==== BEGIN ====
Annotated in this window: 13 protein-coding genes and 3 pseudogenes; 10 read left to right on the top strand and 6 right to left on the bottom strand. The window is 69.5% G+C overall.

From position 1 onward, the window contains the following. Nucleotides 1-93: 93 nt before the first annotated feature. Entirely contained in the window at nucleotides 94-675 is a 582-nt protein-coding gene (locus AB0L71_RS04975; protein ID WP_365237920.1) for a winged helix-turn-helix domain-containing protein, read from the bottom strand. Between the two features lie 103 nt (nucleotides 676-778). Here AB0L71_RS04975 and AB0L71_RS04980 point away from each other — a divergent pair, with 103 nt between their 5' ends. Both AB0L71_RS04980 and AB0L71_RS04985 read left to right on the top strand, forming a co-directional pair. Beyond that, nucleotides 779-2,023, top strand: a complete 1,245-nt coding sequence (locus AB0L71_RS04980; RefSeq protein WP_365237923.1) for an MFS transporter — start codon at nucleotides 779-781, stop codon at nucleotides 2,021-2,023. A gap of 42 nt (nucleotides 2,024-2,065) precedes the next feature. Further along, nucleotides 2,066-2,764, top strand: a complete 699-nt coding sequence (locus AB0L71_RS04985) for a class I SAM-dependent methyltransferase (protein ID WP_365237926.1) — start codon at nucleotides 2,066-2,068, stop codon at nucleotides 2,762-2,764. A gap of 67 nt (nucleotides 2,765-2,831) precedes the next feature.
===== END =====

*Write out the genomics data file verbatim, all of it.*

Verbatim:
Annotated in this window: 13 protein-coding genes and 3 pseudogenes; 10 read left to right on the top strand and 6 right to left on the bottom strand. The window is 69.5% G+C overall.

From position 1 onward, the window contains the following. Nucleotides 1-93: 93 nt before the first annotated feature. Entirely contained in the window at nucleotides 94-675 is a 582-nt protein-coding gene (locus AB0L71_RS04975; protein ID WP_365237920.1) for a winged helix-turn-helix domain-containing protein, read from the bottom strand. Between the two features lie 103 nt (nucleotides 676-778). Here AB0L71_RS04975 and AB0L71_RS04980 point away from each other — a divergent pair, with 103 nt between their 5' ends. Both AB0L71_RS04980 and AB0L71_RS04985 read left to right on the top strand, forming a co-directional pair. Beyond that, nucleotides 779-2,023, top strand: a complete 1,245-nt coding sequence (locus AB0L71_RS04980; RefSeq protein WP_365237923.1) for an MFS transporter — start codon at nucleotides 779-781, stop codon at nucleotides 2,021-2,023. A gap of 42 nt (nucleotides 2,024-2,065) precedes the next feature. Further along, nucleotides 2,066-2,764, top strand: a complete 699-nt coding sequence (locus AB0L71_RS04985) for a class I SAM-dependent methyltransferase (protein ID WP_365237926.1) — start codon at nucleotides 2,066-2,068, stop codon at nucleotides 2,762-2,764. A gap of 67 nt (nucleotides 2,765-2,831) precedes the next feature.